Maleficent: Mistress of Evil review

MALEFICENT: MISTRESS OF EVIL

Director: Joachim Rønning
Cast : Angelina Jolie, Elle Fanning, Michelle Pfeiffer, Harris Dickinson, Chiwetel Ejiofor, Sam Riley, Robert Lindsay, Ed Skrein, Imelda Staunton, Lesley Manville, Juno Temple
Genre : Fantasy/Adventure
Run Time : 1 h 58 mins
Opens : 17 October 2019
Rating : PG

In 2014, audiences learnt the back-story behind Maleficent, the villainess of Disney’s 1959 animated film Sleeping Beauty. Beyond being a cackling sorceress/sometimes-dragon, Maleficent painted its title character as someone who rose from tragedy and betrayal to form a complex bond with the young Princess Aurora. Directed by Joachim Rønning (Pirates of the Caribbean: Salazar’s Revenge), this sequel continues that story, pitting Maleficent against a conniving, ruthless new foe.

Aurora (Elle Fanning), Queen of the Moors, is about to marry Prince Philip (Harris Dickinson) of Alstead. Aurora’s godmother Maleficent (Angelina Jolie) is resistant to this union. Despite her heroic actions, she has been cast as a villain in stories spread by the humans. Philip’s father King John (Robert Lindsay) thinks the wedding could help to unite the two kingdoms, but his mother Queen Ingrith (Michelle Pfeiffer) harbours hatred towards Maleficent and the magical creatures with whom she is aligned. Maleficent discovers a hidden society of faes, including the wise Connall (Chiwetel Ejiofor) and the fiery warrior Borra (Ed Skrein). Queen Ingrith foments a war between the humans and the faes, with the young couple caught in between.

Angelina Jolie continues to be all sharp-cheekboned perfection as Maleficent. We were afraid that she might phone in it given that this is a sequel, but she still appears to relish the role. Not only does she get numerous fabulous costume changes, Maleficent goes on a journey of discovery, getting acquainted with her people and learning about their customs and beliefs. There is a conflict between her allegiance to her fae kin and to Aurora, which gives the powerful character something to struggle with.


Much of the film works because of Michelle Pfeiffer. Casting her opposite Jolie was an inspired move. The early promotional materials tried to hide it, but there’s no point beating about the bush now – Queen Ingrith is the “Mistress of Evil” of the title. Pfeiffer plays the villain with sneer and swagger hidden beneath a regal façade, with shades of her witch character from Stardust sometimes visible. Coming off like a PG-rated Cersei Lannister, it’s an absolute hoot.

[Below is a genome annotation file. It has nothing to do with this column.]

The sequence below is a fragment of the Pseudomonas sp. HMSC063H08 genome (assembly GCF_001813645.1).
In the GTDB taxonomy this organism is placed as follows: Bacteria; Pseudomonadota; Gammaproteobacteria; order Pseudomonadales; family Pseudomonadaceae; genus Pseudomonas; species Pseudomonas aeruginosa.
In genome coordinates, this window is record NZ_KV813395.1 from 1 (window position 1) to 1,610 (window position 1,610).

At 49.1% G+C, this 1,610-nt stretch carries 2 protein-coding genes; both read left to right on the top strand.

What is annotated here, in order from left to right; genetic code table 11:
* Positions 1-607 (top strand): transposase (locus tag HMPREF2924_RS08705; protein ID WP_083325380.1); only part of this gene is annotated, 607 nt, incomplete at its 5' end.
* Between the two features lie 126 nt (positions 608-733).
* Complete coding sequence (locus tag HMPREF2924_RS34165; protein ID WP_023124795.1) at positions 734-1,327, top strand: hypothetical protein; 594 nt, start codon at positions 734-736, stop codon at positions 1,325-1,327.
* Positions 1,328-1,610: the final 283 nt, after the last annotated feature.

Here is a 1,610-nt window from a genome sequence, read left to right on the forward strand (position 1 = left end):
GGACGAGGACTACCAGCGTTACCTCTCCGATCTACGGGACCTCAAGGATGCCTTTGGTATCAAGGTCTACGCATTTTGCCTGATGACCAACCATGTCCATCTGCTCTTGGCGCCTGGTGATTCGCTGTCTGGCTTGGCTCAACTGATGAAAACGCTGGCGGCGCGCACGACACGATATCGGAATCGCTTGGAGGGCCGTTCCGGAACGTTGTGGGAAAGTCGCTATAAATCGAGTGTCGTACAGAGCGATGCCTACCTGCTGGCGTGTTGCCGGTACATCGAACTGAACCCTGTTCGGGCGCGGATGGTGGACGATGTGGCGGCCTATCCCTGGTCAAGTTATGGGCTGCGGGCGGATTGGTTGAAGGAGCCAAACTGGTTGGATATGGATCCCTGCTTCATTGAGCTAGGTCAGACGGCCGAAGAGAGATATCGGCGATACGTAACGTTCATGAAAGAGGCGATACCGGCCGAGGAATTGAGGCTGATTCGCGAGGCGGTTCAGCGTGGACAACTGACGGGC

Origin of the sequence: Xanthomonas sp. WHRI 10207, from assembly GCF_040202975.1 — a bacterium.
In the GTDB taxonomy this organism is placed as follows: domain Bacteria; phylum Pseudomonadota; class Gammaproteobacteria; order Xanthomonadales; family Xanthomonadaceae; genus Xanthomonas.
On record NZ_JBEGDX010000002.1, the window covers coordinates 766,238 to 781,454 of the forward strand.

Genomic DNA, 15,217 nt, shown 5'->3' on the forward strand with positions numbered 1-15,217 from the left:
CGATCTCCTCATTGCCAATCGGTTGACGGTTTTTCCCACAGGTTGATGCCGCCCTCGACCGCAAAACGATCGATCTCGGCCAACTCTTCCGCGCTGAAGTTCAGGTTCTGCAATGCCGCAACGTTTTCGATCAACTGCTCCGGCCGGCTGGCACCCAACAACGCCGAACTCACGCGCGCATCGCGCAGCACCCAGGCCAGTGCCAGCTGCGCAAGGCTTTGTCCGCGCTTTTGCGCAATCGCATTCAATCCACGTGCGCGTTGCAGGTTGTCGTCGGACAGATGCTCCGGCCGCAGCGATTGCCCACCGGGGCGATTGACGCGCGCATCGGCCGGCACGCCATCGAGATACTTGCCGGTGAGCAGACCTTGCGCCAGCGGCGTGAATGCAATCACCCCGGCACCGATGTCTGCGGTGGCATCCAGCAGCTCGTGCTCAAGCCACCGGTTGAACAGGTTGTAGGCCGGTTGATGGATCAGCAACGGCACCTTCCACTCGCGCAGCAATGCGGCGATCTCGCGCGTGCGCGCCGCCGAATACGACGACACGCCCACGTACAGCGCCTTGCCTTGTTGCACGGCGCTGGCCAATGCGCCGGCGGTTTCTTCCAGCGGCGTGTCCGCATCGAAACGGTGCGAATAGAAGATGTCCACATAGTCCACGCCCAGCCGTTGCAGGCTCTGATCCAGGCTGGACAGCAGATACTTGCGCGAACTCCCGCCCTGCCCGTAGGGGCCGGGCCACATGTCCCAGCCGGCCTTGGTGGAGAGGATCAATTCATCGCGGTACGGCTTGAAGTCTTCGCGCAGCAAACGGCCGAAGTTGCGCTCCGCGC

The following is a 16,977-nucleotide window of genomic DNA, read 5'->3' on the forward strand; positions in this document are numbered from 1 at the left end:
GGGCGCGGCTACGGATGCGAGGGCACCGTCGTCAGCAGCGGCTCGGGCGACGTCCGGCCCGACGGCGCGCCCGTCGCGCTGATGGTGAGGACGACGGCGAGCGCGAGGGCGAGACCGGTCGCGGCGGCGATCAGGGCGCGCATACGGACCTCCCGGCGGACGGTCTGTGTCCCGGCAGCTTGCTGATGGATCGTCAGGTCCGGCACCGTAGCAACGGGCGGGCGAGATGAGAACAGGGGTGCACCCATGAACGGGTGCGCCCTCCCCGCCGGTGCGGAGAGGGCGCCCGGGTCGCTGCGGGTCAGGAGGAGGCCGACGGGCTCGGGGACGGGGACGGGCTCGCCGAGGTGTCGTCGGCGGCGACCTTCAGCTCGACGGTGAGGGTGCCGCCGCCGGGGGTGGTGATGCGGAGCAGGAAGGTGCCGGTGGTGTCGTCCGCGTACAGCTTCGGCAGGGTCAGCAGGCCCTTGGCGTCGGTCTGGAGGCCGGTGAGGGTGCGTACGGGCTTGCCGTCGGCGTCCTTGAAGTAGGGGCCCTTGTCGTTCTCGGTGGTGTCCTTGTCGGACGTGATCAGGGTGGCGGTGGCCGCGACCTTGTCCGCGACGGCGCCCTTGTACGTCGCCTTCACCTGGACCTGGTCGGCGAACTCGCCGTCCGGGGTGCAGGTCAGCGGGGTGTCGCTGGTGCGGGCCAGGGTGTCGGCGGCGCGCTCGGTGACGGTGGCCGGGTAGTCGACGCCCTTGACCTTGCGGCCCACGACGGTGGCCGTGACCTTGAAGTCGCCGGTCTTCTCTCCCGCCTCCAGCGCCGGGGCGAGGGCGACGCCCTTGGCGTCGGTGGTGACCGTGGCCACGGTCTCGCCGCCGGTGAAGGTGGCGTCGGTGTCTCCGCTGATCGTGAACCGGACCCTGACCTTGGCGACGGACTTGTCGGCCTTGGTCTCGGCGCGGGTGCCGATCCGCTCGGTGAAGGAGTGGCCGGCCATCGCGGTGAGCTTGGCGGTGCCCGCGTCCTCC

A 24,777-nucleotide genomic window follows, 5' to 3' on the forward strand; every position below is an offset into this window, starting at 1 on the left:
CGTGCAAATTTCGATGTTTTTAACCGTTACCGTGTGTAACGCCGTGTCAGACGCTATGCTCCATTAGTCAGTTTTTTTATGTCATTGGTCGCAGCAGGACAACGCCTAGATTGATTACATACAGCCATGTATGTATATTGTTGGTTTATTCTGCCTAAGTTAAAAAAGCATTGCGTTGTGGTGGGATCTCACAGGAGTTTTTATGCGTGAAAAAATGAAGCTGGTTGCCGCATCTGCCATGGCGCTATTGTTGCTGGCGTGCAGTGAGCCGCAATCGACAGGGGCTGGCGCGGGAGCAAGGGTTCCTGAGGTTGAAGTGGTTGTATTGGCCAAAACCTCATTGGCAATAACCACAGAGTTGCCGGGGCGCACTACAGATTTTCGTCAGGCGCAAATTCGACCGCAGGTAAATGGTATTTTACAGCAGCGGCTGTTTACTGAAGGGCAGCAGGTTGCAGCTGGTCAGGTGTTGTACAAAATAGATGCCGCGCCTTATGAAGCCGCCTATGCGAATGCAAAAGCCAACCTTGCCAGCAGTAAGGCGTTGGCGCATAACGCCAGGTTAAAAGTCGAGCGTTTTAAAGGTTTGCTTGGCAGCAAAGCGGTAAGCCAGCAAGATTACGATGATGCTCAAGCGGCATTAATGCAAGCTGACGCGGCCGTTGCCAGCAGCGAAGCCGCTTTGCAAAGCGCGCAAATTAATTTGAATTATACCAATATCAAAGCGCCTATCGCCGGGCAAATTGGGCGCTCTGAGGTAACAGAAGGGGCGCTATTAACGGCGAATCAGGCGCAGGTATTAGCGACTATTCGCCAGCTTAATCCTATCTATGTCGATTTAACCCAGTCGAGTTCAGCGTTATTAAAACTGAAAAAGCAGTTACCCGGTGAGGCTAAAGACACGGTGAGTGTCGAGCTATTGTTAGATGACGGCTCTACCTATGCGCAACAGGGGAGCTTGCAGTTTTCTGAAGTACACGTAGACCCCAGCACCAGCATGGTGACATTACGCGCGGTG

There’s a lot going on in the plot of the movie, so it is to writers Linda Woolverton, Noah Harpster and Micah Fitzerman-Blue’s credit that the movie never loses sight of its emotional core: the relationship between Maleficent and Aurora. They might not be on the same page for much of the film, but it cannot be questioned that Maleficent deeply loves and cares for Aurora, something Ingrith winds up exploiting.

Just as in the first film, the show is stolen by Sam Riley as Diaval, Maleficent’s shape-shifting sidekick. Riley manages to be both cool and endearing. Queen Ingrith’s sadistic henchwoman Gerda (Jenn Murray) is also a fun, arch character.

While the visuals are often mesmerising and transporting, the film does lean very heavily on computer-generated imagery. This is expected of a fantasy adventure film, but some of the characters do seem unnatural. The Fairy Godmothers Knotgrass (Imelda Staunton), Thistlewit (Juno Temple) and Flittle (Lesley Manville) return from the first film, and their almost-human facial features sometimes cross over into the dreaded uncanny valley.

Prince Philip is boring, but then again, this is something inherent in the source material. Brenton Thwaites, who was busy filming Season 2 of Titans, is replaced by Harris Dickinson, who constantly seems a little bit confused and flat. However, this is also a sign that the film understands that Philip is not the main character, and that he does not have to be the hero to save the day.

Chiwetel Ejiofor is almost completely wasted in a relatively small supporting role.

The action sequences in Maleficent: Mistress of Evil are grand and expansive. Like most big-budget high fantasy projects these days, it seems more than a little derivative of Game of Thrones, but the big battle scenes are dynamic and lively. The movie gets surprisingly dark, with the villain’s plot involving genocide by way of biological warfare. However, the movie still has a bounce and a sense of humour to it and is never too self-serious the way something like Snow White and the Huntsman and its sequel The Huntsman: Winter’s War sometimes were. The big climactic battle takes place in broad daylight, which is a relative rarity in films of this type.

This film has a completely different design team than the first but maintains a sense of visual continuity while also giving us something new. The costumes by Ellen Mirojnick are stunning, especially Maleficent’s battle outfit, which is a sexy, elegant body paint-style number. Production designer Patrick Tatopolous creates some gorgeous fantasy environments, chief of which is the hidden fae sanctuary comprising mini-environments which have different climates.

Summary: Maleficent: Mistress of Evil sometimes transcends its fantasy adventure genre trappings thanks to strong performances by Angelina Jolie and Michelle Pfeiffer, putting more of a spin on its source material than many of the live-action remakes Disney has given us lately.

RATING: 3.5 out of 5 Stars

Jedd Jong

 

Sin City: A Dame to Kill For

For F*** Magazine

SIN CITY: A DAME TO KILL FOR 

Director : Frank Miller, Robert Rodriguez
Cast : Jessica Alba, Joseph Gordon-Levitt, Josh Brolin, Eva Green, Mickey Rourke, Rosario Dawson, Juno Temple, Jaime King, Bruce Willis, Jamie Chung, Lady Gaga, Christopher Meloni, Jeremy Piven
Genre : Action/Thriller
Opens : 8 August 2014
Rating : R21 (Violence, Nudity & Sexual Scenes)